Hey beautiful followers,
This article has some incredibly powerful, disheartening, and eye-opening realities about the landscape of YA literature right now. If you’ve got a minute, take time to read the whole thing.
It’s saddening to look at the horizons of your dream career and realize there be dragons.
Especially when they are centuries-old, systematically enforced dragons.
But I wouldn’t be in this field if I didn’t love the roses more than the thorns.
Previously: Day 1, Day 2
Day 3: In which our clueless heroine is defeated by a graveyard, feasts on beignets, and meets three different Mama Odies
I fly from the bottom bunk, snatching up my phone…and groan. Since I awoke early to say goodbye to Alex, I overslept into the morning–there won’t be much time to catch a streetcar. I can’t afford to be late: Today is Cemetery Day. I call a cab and hurry into my clothes, a second edition of Tiana’s yellow waitress uniform:
New Orleans enjoys the well-deserved reputation of “the most haunted city in America.” Though Tiana’s brush with Dr. Facilier and a spooky New Orleans cemetery happens at night, I figured that wasn’t the smartest idea for a derpy So Cal native traveling alone… Continue reading
Previously: Day 1
Day 2: In which our clueless heroine meets a Swamp Prince, charms some alligators, and dances in the dark
“Stars, shining bright above you
Soft breezes seem to whisper, I love you…”
Ella Fitzgerald croons from my phone alarm, and weak New Orleans sunshine bleeds through the bedroom curtains. It won’t be weak for long. My grogginess fades quickly as Alex and I scramble from the bunk bed. He’s going to meet a team of bikers for a tour of the Creole quarter…and me?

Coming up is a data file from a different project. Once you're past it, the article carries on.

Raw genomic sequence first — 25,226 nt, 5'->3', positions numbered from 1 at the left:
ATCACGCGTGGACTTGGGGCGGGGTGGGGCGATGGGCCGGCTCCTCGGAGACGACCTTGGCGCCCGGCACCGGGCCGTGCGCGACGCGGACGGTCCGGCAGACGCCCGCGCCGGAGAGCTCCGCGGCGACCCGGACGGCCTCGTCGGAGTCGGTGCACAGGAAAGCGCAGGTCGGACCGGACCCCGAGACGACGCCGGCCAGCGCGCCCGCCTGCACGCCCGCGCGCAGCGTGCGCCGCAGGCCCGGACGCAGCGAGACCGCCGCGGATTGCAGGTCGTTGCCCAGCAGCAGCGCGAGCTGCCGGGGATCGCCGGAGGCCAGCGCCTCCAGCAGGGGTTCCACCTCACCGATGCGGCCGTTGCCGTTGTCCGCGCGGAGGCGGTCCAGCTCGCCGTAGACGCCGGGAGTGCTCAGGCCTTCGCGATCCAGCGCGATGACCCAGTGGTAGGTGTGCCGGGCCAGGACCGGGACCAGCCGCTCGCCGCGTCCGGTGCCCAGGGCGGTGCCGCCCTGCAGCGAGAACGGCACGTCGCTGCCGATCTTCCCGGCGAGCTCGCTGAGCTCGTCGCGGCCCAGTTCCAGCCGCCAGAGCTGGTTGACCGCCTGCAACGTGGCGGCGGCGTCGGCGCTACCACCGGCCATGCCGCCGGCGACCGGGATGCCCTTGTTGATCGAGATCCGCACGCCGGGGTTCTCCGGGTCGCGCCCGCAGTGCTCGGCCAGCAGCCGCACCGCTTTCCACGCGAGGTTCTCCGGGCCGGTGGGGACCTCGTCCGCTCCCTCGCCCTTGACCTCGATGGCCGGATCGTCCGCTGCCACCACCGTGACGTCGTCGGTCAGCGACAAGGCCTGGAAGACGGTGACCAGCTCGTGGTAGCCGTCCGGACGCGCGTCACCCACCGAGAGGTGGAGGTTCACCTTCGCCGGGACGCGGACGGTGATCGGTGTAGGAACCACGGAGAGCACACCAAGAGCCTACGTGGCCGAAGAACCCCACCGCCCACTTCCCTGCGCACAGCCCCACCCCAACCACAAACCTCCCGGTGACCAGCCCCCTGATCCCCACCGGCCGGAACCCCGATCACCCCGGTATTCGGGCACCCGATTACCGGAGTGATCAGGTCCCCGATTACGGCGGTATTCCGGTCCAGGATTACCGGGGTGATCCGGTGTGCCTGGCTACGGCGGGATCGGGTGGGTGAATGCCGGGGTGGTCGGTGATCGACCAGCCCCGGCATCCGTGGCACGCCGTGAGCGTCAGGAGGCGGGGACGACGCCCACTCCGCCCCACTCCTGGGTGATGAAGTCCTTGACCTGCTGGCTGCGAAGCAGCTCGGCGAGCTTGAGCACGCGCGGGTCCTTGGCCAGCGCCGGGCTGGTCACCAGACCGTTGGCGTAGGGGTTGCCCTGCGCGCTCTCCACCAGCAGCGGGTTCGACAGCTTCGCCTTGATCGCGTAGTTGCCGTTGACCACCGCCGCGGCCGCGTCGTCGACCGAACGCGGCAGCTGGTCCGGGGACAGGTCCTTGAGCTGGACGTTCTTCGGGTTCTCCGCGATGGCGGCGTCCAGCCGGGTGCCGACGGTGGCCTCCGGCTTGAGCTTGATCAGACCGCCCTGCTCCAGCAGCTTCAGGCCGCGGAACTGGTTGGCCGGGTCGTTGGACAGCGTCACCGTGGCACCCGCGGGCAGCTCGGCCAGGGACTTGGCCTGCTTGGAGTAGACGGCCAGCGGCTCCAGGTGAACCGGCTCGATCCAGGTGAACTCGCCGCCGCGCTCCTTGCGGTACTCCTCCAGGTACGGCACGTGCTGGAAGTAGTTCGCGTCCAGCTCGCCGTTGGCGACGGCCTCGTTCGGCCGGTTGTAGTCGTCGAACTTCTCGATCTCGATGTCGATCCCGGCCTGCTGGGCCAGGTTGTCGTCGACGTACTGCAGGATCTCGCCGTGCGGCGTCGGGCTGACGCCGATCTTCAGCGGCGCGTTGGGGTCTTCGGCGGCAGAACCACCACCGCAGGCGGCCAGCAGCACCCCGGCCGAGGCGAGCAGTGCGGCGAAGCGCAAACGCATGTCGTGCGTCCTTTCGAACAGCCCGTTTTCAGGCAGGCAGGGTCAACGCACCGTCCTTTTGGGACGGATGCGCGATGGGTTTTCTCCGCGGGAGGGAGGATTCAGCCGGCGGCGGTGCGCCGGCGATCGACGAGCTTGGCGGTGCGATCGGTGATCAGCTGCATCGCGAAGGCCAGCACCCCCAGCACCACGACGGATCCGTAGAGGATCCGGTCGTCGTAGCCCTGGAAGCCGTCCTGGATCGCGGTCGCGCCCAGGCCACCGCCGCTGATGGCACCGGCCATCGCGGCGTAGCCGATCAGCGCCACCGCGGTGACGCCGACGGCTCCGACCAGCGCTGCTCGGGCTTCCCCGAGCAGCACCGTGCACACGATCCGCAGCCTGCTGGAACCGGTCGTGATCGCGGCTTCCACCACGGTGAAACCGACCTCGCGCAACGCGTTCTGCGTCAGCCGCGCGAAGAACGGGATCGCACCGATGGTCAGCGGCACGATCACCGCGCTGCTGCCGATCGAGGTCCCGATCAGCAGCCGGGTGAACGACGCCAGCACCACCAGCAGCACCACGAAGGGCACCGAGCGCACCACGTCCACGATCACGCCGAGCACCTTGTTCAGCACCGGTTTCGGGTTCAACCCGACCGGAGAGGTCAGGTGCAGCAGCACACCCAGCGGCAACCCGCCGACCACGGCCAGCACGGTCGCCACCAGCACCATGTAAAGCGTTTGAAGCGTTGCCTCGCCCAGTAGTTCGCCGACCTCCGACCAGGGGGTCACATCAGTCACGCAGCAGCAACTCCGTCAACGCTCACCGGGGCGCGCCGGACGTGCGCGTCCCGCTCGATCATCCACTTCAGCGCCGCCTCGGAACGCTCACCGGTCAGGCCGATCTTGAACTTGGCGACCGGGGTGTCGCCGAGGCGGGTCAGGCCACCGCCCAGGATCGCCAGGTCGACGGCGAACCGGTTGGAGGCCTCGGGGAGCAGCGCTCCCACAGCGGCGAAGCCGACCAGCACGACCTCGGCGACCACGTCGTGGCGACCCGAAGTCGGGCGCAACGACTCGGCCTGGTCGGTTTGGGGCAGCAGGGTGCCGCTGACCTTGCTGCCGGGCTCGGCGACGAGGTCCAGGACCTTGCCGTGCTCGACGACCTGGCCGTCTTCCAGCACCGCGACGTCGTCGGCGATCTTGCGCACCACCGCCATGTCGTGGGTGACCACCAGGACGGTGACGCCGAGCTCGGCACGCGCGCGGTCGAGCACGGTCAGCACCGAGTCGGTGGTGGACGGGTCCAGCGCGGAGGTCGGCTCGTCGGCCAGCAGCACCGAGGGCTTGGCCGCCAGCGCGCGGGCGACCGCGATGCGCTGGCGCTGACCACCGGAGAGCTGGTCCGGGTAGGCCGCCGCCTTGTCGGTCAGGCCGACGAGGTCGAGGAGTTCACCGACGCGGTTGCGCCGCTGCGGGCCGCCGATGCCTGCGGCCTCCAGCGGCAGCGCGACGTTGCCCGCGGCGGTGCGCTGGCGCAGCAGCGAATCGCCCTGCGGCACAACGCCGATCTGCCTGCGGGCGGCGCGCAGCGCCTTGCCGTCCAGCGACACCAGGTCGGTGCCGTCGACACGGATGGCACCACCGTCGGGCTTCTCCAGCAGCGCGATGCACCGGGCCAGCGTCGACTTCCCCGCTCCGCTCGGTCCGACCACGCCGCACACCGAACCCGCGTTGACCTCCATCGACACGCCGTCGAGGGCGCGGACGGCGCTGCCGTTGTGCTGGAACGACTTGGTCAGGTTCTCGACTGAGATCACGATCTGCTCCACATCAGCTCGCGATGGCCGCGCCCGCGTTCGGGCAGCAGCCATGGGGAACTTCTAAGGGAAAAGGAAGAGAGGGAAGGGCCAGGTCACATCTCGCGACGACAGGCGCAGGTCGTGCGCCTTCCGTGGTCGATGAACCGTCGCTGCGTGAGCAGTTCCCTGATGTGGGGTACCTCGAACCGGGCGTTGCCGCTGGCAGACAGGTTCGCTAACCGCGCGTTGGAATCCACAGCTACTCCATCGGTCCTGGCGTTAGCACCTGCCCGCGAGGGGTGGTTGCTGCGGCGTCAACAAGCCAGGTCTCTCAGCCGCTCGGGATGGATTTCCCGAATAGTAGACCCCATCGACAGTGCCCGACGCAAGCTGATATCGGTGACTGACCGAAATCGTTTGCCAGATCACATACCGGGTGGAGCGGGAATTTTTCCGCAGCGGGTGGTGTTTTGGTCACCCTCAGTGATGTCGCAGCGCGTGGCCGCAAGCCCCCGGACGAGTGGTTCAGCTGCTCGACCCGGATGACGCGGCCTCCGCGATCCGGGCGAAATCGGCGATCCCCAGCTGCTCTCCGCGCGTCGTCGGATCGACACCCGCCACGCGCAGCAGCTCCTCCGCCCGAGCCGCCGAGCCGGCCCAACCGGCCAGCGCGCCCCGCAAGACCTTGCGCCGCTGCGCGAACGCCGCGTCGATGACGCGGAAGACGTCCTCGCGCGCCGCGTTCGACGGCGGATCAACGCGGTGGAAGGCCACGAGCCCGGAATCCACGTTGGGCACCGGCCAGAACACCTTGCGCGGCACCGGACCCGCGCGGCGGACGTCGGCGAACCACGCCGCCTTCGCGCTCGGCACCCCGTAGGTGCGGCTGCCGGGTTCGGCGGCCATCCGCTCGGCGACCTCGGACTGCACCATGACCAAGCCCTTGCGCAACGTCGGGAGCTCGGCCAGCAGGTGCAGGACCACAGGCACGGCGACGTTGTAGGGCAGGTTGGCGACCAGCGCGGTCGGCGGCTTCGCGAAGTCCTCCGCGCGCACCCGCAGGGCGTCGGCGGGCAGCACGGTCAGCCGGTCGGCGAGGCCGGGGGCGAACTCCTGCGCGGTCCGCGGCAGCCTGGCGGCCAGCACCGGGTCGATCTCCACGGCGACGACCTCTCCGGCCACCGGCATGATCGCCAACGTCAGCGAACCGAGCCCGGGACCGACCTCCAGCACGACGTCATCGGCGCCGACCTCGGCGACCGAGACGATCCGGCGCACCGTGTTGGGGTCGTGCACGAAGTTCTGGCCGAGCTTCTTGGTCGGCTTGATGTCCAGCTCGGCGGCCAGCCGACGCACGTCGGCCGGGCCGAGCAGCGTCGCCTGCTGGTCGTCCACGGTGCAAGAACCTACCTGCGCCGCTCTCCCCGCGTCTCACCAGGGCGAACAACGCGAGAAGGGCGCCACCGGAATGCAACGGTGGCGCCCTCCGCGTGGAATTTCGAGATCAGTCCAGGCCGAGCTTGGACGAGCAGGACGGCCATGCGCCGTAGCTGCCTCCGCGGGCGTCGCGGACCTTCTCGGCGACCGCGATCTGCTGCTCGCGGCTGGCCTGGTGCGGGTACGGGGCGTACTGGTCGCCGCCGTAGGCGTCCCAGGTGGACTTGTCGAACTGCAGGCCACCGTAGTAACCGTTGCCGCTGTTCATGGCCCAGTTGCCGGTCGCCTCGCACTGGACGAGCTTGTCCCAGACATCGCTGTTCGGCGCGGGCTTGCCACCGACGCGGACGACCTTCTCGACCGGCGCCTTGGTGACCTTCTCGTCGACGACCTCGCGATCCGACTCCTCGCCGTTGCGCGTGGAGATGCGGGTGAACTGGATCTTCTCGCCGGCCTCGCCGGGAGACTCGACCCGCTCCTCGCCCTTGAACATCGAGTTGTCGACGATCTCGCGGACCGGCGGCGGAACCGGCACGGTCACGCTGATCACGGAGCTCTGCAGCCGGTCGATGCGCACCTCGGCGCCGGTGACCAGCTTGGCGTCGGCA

I have a swamp boat to catch. Continue reading
“It’s like some kid’s picture,” I mumble sleepily. “Scribbled with a fat brown crayon.” Rivers cut across the marsh land in broad, whimsical curves. I press my nose against the airplane window as the flight descends rapidly into New Orleans. We soar over marbled patches of blue and green, a replica of earth’s surface viewed from the moon. I feel suddenly ignorant—I didn’t expect the swampland to be so huge.
The land was clearly whole once, gradually overtaken by the water. How many years ago? Would New Orleans have been whole in the time of Tiana, from Disney’s The Princess and the Frog?
I should know that, I think wryly.
After all: I’m supposed to be her.
You’ve just finished an incredible story. The page goes blank; the screen fades to credits. A paralyzing surge of awe rushes through your mind. What now? Post a gushing Facebook or Twitter review? Stalk the actors and authors? Buy three special edition copies and read them again, and again?
If you’re anything like me, your passion for a story is equal joy and frustration. There are so few ways, it seems, to celebrate how much a phenomenal story means to you. So what to do when mementos and fan fiction aren’t enough?
I tried to answer that question this very week, when I got on a plane to New Orleans to try a week living as Tiana from Disney’s The Princess and the Frog, a film that makes my heart sing.
Posted in Reading
- Tagged fiction in real life, great gatsby, literature, movies, naveen, novels, princess and the frog, sound of music, tiana, travel, vacation, writing
Hey beautiful followers,
I wrote an article for the Tumblr blog Novelist Nonsense. Check it out here!